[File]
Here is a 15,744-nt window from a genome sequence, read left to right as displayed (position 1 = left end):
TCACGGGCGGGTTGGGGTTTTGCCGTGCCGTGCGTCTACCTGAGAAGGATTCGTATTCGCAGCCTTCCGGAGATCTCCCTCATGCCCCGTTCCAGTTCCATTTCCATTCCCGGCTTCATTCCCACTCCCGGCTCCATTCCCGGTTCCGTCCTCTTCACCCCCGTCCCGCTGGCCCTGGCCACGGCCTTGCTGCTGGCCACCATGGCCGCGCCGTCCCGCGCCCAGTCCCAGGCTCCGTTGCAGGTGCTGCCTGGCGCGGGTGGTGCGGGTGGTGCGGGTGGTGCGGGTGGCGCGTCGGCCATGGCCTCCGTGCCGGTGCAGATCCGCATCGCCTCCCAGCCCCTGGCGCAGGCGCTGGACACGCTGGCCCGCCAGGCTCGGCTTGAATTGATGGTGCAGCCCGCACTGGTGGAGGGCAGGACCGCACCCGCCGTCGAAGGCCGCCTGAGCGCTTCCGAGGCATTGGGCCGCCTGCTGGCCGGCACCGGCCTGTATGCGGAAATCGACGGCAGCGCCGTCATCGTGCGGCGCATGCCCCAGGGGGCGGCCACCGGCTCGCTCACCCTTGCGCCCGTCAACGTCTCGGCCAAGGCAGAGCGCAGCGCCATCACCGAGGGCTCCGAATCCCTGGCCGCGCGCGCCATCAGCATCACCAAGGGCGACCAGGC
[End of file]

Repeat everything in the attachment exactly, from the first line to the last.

Here is a 15,744-nt window from a genome sequence, read left to right as displayed (position 1 = left end):
TCACGGGCGGGTTGGGGTTTTGCCGTGCCGTGCGTCTACCTGAGAAGGATTCGTATTCGCAGCCTTCCGGAGATCTCCCTCATGCCCCGTTCCAGTTCCATTTCCATTCCCGGCTTCATTCCCACTCCCGGCTCCATTCCCGGTTCCGTCCTCTTCACCCCCGTCCCGCTGGCCCTGGCCACGGCCTTGCTGCTGGCCACCATGGCCGCGCCGTCCCGCGCCCAGTCCCAGGCTCCGTTGCAGGTGCTGCCTGGCGCGGGTGGTGCGGGTGGTGCGGGTGGTGCGGGTGGCGCGTCGGCCATGGCCTCCGTGCCGGTGCAGATCCGCATCGCCTCCCAGCCCCTGGCGCAGGCGCTGGACACGCTGGCCCGCCAGGCTCGGCTTGAATTGATGGTGCAGCCCGCACTGGTGGAGGGCAGGACCGCACCCGCCGTCGAAGGCCGCCTGAGCGCTTCCGAGGCATTGGGCCGCCTGCTGGCCGGCACCGGCCTGTATGCGGAAATCGACGGCAGCGCCGTCATCGTGCGGCGCATGCCCCAGGGGGCGGCCACCGGCTCGCTCACCCTTGCGCCCGTCAACGTCTCGGCCAAGGCAGAGCGCAGCGCCATCACCGAGGGCTCCGAATCCCTGGCCGCGCGCGCCATCAGCATCACCAAGGGCGACCAGGC